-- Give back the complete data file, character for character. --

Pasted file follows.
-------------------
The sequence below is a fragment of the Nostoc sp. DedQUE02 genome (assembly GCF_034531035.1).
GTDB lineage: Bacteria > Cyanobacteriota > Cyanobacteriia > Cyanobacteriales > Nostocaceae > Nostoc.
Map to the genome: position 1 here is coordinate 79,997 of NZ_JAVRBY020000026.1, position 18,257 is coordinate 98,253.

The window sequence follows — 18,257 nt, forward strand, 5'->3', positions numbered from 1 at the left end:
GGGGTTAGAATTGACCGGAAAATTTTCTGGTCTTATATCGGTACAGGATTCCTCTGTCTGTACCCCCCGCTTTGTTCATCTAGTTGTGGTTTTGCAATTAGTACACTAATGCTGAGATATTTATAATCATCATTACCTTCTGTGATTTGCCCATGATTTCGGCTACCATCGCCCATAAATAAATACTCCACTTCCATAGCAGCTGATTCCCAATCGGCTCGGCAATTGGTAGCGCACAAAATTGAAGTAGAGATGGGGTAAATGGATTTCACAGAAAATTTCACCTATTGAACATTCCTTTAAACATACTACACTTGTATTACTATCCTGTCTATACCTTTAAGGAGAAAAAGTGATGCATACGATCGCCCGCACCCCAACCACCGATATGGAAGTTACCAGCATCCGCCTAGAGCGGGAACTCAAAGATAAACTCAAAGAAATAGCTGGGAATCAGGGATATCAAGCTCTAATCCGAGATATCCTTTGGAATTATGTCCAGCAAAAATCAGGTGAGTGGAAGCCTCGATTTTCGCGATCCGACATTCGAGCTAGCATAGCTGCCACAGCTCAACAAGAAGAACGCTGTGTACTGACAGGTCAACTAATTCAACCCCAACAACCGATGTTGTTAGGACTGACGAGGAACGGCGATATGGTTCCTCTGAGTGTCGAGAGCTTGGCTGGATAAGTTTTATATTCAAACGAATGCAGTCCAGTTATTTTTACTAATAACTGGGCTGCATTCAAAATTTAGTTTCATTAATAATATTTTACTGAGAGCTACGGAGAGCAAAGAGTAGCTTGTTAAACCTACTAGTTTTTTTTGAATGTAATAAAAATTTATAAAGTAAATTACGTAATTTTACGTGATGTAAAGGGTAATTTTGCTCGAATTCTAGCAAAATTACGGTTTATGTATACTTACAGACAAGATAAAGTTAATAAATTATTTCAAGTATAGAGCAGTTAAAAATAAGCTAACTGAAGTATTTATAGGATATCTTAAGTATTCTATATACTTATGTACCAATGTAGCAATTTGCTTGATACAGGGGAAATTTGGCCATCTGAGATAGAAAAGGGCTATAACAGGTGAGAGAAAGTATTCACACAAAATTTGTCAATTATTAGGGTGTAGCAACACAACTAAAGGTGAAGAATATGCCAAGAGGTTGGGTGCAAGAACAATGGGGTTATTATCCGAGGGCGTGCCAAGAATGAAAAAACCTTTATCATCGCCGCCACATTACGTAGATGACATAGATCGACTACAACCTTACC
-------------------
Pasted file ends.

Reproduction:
The sequence below is a fragment of the Nostoc sp. DedQUE02 genome (assembly GCF_034531035.1).
GTDB lineage: Bacteria > Cyanobacteriota > Cyanobacteriia > Cyanobacteriales > Nostocaceae > Nostoc.
Map to the genome: position 1 here is coordinate 79,997 of NZ_JAVRBY020000026.1, position 18,257 is coordinate 98,253.

The window sequence follows — 18,257 nt, forward strand, 5'->3', positions numbered from 1 at the left end:
GGGGTTAGAATTGACCGGAAAATTTTCTGGTCTTATATCGGTACAGGATTCCTCTGTCTGTACCCCCCGCTTTGTTCATCTAGTTGTGGTTTTGCAATTAGTACACTAATGCTGAGATATTTATAATCATCATTACCTTCTGTGATTTGCCCATGATTTCGGCTACCATCGCCCATAAATAAATACTCCACTTCCATAGCAGCTGATTCCCAATCGGCTCGGCAATTGGTAGCGCACAAAATTGAAGTAGAGATGGGGTAAATGGATTTCACAGAAAATTTCACCTATTGAACATTCCTTTAAACATACTACACTTGTATTACTATCCTGTCTATACCTTTAAGGAGAAAAAGTGATGCATACGATCGCCCGCACCCCAACCACCGATATGGAAGTTACCAGCATCCGCCTAGAGCGGGAACTCAAAGATAAACTCAAAGAAATAGCTGGGAATCAGGGATATCAAGCTCTAATCCGAGATATCCTTTGGAATTATGTCCAGCAAAAATCAGGTGAGTGGAAGCCTCGATTTTCGCGATCCGACATTCGAGCTAGCATAGCTGCCACAGCTCAACAAGAAGAACGCTGTGTACTGACAGGTCAACTAATTCAACCCCAACAACCGATGTTGTTAGGACTGACGAGGAACGGCGATATGGTTCCTCTGAGTGTCGAGAGCTTGGCTGGATAAGTTTTATATTCAAACGAATGCAGTCCAGTTATTTTTACTAATAACTGGGCTGCATTCAAAATTTAGTTTCATTAATAATATTTTACTGAGAGCTACGGAGAGCAAAGAGTAGCTTGTTAAACCTACTAGTTTTTTTTGAATGTAATAAAAATTTATAAAGTAAATTACGTAATTTTACGTGATGTAAAGGGTAATTTTGCTCGAATTCTAGCAAAATTACGGTTTATGTATACTTACAGACAAGATAAAGTTAATAAATTATTTCAAGTATAGAGCAGTTAAAAATAAGCTAACTGAAGTATTTATAGGATATCTTAAGTATTCTATATACTTATGTACCAATGTAGCAATTTGCTTGATACAGGGGAAATTTGGCCATCTGAGATAGAAAAGGGCTATAACAGGTGAGAGAAAGTATTCACACAAAATTTGTCAATTATTAGGGTGTAGCAACACAACTAAAGGTGAAGAATATGCCAAGAGGTTGGGTGCAAGAACAATGGGGTTATTATCCGAGGGCGTGCCAAGAATGAAAAAACCTTTATCATCGCCGCCACATTACGTAGATGACATAGATCGACTACAACCTTACC